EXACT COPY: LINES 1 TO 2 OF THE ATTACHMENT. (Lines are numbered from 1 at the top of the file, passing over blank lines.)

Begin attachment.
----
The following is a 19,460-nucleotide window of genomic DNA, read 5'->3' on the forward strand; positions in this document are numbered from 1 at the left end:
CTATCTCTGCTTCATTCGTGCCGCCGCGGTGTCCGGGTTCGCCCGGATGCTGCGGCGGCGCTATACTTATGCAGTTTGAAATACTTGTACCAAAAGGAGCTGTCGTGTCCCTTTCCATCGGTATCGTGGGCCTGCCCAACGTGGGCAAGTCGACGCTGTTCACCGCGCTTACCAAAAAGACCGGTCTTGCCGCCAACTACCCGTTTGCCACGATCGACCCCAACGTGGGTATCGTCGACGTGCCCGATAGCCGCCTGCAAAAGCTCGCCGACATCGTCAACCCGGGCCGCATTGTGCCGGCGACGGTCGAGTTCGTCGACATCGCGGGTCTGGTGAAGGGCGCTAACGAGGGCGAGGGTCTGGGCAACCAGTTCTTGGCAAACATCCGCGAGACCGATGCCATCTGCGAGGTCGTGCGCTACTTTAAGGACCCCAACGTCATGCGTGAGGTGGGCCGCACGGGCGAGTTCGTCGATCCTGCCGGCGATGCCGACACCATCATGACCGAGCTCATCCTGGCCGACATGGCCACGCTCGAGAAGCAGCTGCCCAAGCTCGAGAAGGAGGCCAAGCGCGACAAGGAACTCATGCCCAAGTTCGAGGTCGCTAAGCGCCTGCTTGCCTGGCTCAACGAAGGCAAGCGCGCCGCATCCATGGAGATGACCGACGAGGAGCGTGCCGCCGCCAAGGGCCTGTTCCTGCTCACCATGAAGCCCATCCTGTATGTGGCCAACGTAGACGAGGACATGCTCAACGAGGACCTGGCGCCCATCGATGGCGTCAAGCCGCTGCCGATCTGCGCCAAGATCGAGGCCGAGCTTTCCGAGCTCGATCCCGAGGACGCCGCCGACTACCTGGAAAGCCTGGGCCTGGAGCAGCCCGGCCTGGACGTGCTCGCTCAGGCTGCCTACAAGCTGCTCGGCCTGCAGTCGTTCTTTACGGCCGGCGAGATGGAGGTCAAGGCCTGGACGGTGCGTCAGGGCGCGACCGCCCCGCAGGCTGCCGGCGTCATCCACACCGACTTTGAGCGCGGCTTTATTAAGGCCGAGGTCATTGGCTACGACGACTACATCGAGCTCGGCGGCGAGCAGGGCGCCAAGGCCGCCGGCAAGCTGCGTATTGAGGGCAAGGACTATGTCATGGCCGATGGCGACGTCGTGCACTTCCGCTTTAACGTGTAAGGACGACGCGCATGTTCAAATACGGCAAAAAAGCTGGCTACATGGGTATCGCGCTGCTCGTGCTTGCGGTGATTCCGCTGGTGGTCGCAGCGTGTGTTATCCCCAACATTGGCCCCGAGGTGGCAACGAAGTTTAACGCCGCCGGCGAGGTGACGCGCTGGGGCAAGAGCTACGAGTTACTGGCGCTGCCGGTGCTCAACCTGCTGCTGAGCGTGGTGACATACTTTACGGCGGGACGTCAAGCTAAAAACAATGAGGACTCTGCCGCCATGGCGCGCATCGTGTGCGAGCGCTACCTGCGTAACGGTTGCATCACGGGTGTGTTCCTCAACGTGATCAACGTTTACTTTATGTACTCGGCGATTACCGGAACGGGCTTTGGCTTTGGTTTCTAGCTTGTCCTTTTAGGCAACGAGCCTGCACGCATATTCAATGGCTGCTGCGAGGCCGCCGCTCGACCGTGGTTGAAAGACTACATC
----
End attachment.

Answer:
The following is a 19,460-nucleotide window of genomic DNA, read 5'->3' on the forward strand; positions in this document are numbered from 1 at the left end:
CTATCTCTGCTTCATTCGTGCCGCCGCGGTGTCCGGGTTCGCCCGGATGCTGCGGCGGCGCTATACTTATGCAGTTTGAAATACTTGTACCAAAAGGAGCTGTCGTGTCCCTTTCCATCGGTATCGTGGGCCTGCCCAACGTGGGCAAGTCGACGCTGTTCACCGCGCTTACCAAAAAGACCGGTCTTGCCGCCAACTACCCGTTTGCCACGATCGACCCCAACGTGGGTATCGTCGACGTGCCCGATAGCCGCCTGCAAAAGCTCGCCGACATCGTCAACCCGGGCCGCATTGTGCCGGCGACGGTCGAGTTCGTCGACATCGCGGGTCTGGTGAAGGGCGCTAACGAGGGCGAGGGTCTGGGCAACCAGTTCTTGGCAAACATCCGCGAGACCGATGCCATCTGCGAGGTCGTGCGCTACTTTAAGGACCCCAACGTCATGCGTGAGGTGGGCCGCACGGGCGAGTTCGTCGATCCTGCCGGCGATGCCGACACCATCATGACCGAGCTCATCCTGGCCGACATGGCCACGCTCGAGAAGCAGCTGCCCAAGCTCGAGAAGGAGGCCAAGCGCGACAAGGAACTCATGCCCAAGTTCGAGGTCGCTAAGCGCCTGCTTGCCTGGCTCAACGAAGGCAAGCGCGCCGCATCCATGGAGATGACCGACGAGGAGCGTGCCGCCGCCAAGGGCCTGTTCCTGCTCACCATGAAGCCCATCCTGTATGTGGCCAACGTAGACGAGGACATGCTCAACGAGGACCTGGCGCCCATCGATGGCGTCAAGCCGCTGCCGATCTGCGCCAAGATCGAGGCCGAGCTTTCCGAGCTCGATCCCGAGGACGCCGCCGACTACCTGGAAAGCCTGGGCCTGGAGCAGCCCGGCCTGGACGTGCTCGCTCAGGCTGCCTACAAGCTGCTCGGCCTGCAGTCGTTCTTTACGGCCGGCGAGATGGAGGTCAAGGCCTGGACGGTGCGTCAGGGCGCGACCGCCCCGCAGGCTGCCGGCGTCATCCACACCGACTTTGAGCGCGGCTTTATTAAGGCCGAGGTCATTGGCTACGACGACTACATCGAGCTCGGCGGCGAGCAGGGCGCCAAGGCCGCCGGCAAGCTGCGTATTGAGGGCAAGGACTATGTCATGGCCGATGGCGACGTCGTGCACTTCCGCTTTAACGTGTAAGGACGACGCGCATGTTCAAATACGGCAAAAAAGCTGGCTACATGGGTATCGCGCTGCTCGTGCTTGCGGTGATTCCGCTGGTGGTCGCAGCGTGTGTTATCCCCAACATTGGCCCCGAGGTGGCAACGAAGTTTAACGCCGCCGGCGAGGTGACGCGCTGGGGCAAGAGCTACGAGTTACTGGCGCTGCCGGTGCTCAACCTGCTGCTGAGCGTGGTGACATACTTTACGGCGGGACGTCAAGCTAAAAACAATGAGGACTCTGCCGCCATGGCGCGCATCGTGTGCGAGCGCTACCTGCGTAACGGTTGCATCACGGGTGTGTTCCTCAACGTGATCAACGTTTACTTTATGTACTCGGCGATTACCGGAACGGGCTTTGGCTTTGGTTTCTAGCTTGTCCTTTTAGGCAACGAGCCTGCACGCATATTCAATGGCTGCTGCGAGGCCGCCGCTCGACCGTGGTTGAAAGACTACATC